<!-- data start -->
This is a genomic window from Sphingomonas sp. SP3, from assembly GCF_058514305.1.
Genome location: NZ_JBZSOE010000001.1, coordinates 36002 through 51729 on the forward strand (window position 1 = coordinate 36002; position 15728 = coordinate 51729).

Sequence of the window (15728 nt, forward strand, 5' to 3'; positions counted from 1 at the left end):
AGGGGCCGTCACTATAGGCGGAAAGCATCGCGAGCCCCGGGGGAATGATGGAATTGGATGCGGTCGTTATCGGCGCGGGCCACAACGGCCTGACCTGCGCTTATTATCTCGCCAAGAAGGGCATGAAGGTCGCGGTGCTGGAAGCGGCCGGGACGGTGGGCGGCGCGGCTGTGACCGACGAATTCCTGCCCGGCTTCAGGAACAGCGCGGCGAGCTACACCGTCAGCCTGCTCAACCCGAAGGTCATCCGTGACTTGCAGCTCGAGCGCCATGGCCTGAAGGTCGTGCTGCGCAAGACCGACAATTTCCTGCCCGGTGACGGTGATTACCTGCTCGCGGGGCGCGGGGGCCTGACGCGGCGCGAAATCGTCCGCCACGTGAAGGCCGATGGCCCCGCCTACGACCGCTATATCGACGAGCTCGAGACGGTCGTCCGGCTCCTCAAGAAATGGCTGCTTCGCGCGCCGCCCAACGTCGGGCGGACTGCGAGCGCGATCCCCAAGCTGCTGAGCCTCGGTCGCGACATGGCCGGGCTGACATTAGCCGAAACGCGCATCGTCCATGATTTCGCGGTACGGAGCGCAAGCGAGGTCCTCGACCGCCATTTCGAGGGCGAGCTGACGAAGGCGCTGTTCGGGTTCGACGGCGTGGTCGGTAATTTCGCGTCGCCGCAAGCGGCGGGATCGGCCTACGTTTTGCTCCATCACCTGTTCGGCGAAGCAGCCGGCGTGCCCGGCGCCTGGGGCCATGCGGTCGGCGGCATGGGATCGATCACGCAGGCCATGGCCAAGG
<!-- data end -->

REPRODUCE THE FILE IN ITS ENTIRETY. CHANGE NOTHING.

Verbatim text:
This is a genomic window from Sphingomonas sp. SP3, from assembly GCF_058514305.1.
Genome location: NZ_JBZSOE010000001.1, coordinates 36002 through 51729 on the forward strand (window position 1 = coordinate 36002; position 15728 = coordinate 51729).

Sequence of the window (15728 nt, forward strand, 5' to 3'; positions counted from 1 at the left end):
AGGGGCCGTCACTATAGGCGGAAAGCATCGCGAGCCCCGGGGGAATGATGGAATTGGATGCGGTCGTTATCGGCGCGGGCCACAACGGCCTGACCTGCGCTTATTATCTCGCCAAGAAGGGCATGAAGGTCGCGGTGCTGGAAGCGGCCGGGACGGTGGGCGGCGCGGCTGTGACCGACGAATTCCTGCCCGGCTTCAGGAACAGCGCGGCGAGCTACACCGTCAGCCTGCTCAACCCGAAGGTCATCCGTGACTTGCAGCTCGAGCGCCATGGCCTGAAGGTCGTGCTGCGCAAGACCGACAATTTCCTGCCCGGTGACGGTGATTACCTGCTCGCGGGGCGCGGGGGCCTGACGCGGCGCGAAATCGTCCGCCACGTGAAGGCCGATGGCCCCGCCTACGACCGCTATATCGACGAGCTCGAGACGGTCGTCCGGCTCCTCAAGAAATGGCTGCTTCGCGCGCCGCCCAACGTCGGGCGGACTGCGAGCGCGATCCCCAAGCTGCTGAGCCTCGGTCGCGACATGGCCGGGCTGACATTAGCCGAAACGCGCATCGTCCATGATTTCGCGGTACGGAGCGCAAGCGAGGTCCTCGACCGCCATTTCGAGGGCGAGCTGACGAAGGCGCTGTTCGGGTTCGACGGCGTGGTCGGTAATTTCGCGTCGCCGCAAGCGGCGGGATCGGCCTACGTTTTGCTCCATCACCTGTTCGGCGAAGCAGCCGGCGTGCCCGGCGCCTGGGGCCATGCGGTCGGCGGCATGGGATCGATCACGCAGGCCATGGCCAAGG